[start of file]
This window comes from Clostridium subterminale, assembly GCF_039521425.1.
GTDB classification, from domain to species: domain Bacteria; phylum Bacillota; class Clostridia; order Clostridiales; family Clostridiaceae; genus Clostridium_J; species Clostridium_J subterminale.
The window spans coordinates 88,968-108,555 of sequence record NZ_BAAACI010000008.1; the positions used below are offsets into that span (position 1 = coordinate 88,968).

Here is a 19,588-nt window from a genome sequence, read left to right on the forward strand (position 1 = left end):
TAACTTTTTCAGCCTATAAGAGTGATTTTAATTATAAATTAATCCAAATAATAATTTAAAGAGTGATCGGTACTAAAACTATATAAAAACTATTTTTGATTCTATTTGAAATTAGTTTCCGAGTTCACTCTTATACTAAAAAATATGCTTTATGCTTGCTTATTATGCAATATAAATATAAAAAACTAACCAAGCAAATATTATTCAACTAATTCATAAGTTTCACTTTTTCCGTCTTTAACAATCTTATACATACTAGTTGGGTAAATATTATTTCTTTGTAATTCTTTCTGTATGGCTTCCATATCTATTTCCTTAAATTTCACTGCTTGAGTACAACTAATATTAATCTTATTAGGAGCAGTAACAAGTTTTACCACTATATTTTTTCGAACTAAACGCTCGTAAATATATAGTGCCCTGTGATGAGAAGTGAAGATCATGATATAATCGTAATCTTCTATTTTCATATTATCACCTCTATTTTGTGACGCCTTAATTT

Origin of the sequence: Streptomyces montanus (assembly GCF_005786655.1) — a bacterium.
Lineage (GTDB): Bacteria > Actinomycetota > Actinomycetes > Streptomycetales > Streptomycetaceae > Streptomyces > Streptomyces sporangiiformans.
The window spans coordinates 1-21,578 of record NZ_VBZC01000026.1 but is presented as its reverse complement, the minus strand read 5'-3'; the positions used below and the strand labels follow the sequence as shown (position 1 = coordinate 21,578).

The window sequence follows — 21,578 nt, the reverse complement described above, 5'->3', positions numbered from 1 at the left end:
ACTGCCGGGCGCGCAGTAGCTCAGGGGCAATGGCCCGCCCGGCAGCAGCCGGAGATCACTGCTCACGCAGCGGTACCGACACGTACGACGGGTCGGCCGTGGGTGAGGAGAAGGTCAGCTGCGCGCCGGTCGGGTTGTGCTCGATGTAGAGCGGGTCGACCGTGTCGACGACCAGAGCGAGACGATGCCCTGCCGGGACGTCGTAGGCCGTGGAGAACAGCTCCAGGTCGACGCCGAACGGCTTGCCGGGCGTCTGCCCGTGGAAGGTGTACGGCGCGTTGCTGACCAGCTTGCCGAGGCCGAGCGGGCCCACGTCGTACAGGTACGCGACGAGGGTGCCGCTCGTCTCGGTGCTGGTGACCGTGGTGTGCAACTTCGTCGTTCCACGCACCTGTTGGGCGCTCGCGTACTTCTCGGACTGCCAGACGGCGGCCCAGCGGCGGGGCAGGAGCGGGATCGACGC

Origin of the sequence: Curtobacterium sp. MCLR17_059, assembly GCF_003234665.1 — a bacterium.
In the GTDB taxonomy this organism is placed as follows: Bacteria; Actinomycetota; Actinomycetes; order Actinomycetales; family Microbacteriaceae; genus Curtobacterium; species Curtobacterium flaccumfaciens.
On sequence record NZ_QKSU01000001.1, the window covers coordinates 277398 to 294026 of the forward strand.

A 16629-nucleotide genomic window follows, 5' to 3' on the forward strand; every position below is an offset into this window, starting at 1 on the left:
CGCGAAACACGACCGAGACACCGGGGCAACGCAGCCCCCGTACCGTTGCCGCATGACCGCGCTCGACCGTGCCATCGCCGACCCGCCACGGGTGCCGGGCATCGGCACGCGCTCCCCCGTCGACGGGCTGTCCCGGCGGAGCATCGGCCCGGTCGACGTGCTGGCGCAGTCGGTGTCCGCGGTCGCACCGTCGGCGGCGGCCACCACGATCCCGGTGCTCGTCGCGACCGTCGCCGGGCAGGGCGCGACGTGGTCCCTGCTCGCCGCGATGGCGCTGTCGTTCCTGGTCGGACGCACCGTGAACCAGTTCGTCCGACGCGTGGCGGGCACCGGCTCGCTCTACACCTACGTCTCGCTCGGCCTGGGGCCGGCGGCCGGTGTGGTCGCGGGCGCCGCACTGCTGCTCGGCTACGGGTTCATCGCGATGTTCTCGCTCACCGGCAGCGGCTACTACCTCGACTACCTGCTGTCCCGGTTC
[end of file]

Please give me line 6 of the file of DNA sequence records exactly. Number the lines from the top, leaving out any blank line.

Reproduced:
Origin of the sequence: Streptomyces montanus (assembly GCF_005786655.1) — a bacterium.